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Sinaloa cartel boss who worked with "El Chapo" extradited from Mexico to U.S.

A high-ranking member of the Sinaloa Cartel who is alleged to have worked closely with Joaquin "El Chapo" Guzman was extradited to the United States to face international drug trafficking and firearms charges, prosecutors announced Tuesday.

Prosecutors charged 42-year-old Jorge Ivan Gastelum Avila, also known as "Cholo Ivan," with conspiracy to manufacture and distribute five kilograms or more of cocaine as well as over 1,000 kilograms of marijuana "intending and knowing that those substances would be imported into the United States."

Gastelum Avila was also charged with knowingly and intentionally using, carrying, brandishing, and discharging a firearm, including a destructive device, during and in relation to a drug trafficking crime, prosecutors said. 

Gastelum Avila was arrested in January 2016 alongside his boss, infamous drug lord Joaquin Guzman Loera, widely known as El Chapo, in Sinaloa, Mexico, as they attempted to flee authorities, prosecutors said. At the time of his arrest, Gastelum Avila was working closely with El Chapo as a lead sicario, or assassin, for the Sinaloa Cartel, court documents allege.

The documents claim that between Aug. 2009 and Jan. 2016, Gastelum Avila served as a high-ranking member of the Sinaloa Cartel, headed by El Chapo and Ismael Zambada Garcia, also known as "El Mayo."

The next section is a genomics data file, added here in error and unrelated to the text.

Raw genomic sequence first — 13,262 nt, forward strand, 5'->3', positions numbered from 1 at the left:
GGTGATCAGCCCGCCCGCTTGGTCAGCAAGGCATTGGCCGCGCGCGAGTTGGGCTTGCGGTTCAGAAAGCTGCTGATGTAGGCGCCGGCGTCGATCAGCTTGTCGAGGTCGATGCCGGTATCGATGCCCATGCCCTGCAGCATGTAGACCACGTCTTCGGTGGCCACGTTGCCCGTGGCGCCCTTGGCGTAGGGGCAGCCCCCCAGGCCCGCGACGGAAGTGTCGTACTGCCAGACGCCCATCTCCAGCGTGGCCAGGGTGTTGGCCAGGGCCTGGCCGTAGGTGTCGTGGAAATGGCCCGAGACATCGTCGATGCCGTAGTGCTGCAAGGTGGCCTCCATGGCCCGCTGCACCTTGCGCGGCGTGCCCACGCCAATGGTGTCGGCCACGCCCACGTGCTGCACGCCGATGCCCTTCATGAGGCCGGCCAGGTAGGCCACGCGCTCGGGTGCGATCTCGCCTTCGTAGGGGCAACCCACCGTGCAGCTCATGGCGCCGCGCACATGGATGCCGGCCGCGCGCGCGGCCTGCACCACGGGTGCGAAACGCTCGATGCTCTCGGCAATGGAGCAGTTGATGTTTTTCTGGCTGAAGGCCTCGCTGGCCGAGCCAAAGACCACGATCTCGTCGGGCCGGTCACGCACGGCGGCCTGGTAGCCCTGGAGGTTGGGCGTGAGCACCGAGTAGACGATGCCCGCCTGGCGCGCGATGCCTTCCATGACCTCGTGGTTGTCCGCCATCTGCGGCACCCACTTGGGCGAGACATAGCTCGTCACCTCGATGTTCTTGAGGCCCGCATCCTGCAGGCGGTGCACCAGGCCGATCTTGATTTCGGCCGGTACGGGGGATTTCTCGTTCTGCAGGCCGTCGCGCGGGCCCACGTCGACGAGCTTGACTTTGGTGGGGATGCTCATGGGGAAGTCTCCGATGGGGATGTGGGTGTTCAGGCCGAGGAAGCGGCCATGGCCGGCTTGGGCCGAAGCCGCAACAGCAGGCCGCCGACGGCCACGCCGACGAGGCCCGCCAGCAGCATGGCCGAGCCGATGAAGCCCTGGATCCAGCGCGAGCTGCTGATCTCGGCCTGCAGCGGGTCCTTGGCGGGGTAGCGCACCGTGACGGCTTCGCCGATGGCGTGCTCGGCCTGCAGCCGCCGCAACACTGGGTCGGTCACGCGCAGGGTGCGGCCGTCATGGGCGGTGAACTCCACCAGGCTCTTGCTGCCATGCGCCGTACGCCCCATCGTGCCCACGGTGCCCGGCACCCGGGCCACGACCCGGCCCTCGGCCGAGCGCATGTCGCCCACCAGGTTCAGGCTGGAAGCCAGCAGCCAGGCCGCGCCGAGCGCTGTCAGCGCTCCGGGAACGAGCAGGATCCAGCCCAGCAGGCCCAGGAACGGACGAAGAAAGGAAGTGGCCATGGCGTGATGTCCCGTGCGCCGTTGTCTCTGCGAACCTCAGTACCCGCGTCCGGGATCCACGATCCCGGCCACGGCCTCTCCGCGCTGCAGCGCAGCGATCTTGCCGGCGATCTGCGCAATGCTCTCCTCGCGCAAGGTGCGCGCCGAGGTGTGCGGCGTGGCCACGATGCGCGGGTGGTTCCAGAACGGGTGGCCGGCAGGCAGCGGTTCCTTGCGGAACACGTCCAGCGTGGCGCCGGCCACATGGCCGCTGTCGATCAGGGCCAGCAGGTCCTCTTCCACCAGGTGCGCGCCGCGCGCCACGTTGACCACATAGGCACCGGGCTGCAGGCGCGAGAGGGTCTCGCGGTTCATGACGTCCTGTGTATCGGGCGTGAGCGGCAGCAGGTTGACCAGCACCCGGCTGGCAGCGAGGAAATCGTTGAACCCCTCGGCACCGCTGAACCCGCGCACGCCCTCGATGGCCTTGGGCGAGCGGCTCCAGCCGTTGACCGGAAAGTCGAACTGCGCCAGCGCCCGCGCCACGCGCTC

Gastelum Avila worked as the "plaza boss" for the city of Guamúchil, where he supervised at least 200 armed men and was in charge of the drug-trafficking activities within the city and the surrounding area, prosecutors said. 

Since his arrest, Gastelum Avila had remained in Mexican custody until he was extradited to the U.S. on April 1. 

Mexico Drug Lord
Ivan Gastelum aka "El Cholo Ivan" is escorted to a helicopter in handcuffs by Mexican Navy marines at a federal hanger in Mexico City, Mexico, Friday, Jan. 8, 2016. Eduardo Verdugo / AP

Guzman was extradited to the U.S in Jan. 2017 and two years later was sentenced to life in prison after being convicted of drug trafficking, money laundering and weapons charges.  

Gastelum Avila now faces up to life in prison for the drug conspiracy charge and a mandatory consecutive sentence of 30 years for the firearms offense, prosecutors said. 

The head of the Drug Enforcement Administration has credited the Sinaloa Cartel as one of two Mexican cartels behind the influx of fentanyl in the U.S. that's killing tens of thousands of Americans.

"What we see happening at DEA is essentially that there are two cartels in Mexico, the Sinaloa Cartel and the Jalisco New Generation Cartel, that are killing Americans with fentanyl at catastrophic and record rates like we have never seen before," DEA Administrator Anne Milgram told "CBS Mornings" in 2022.

"Those cartels are acting with calculated, deliberate treachery to get fentanyl to the United States and to get people to buy it through fake pills, by hiding it in other drugs, any means that they can take in order to drive addiction and to make money," she added. 

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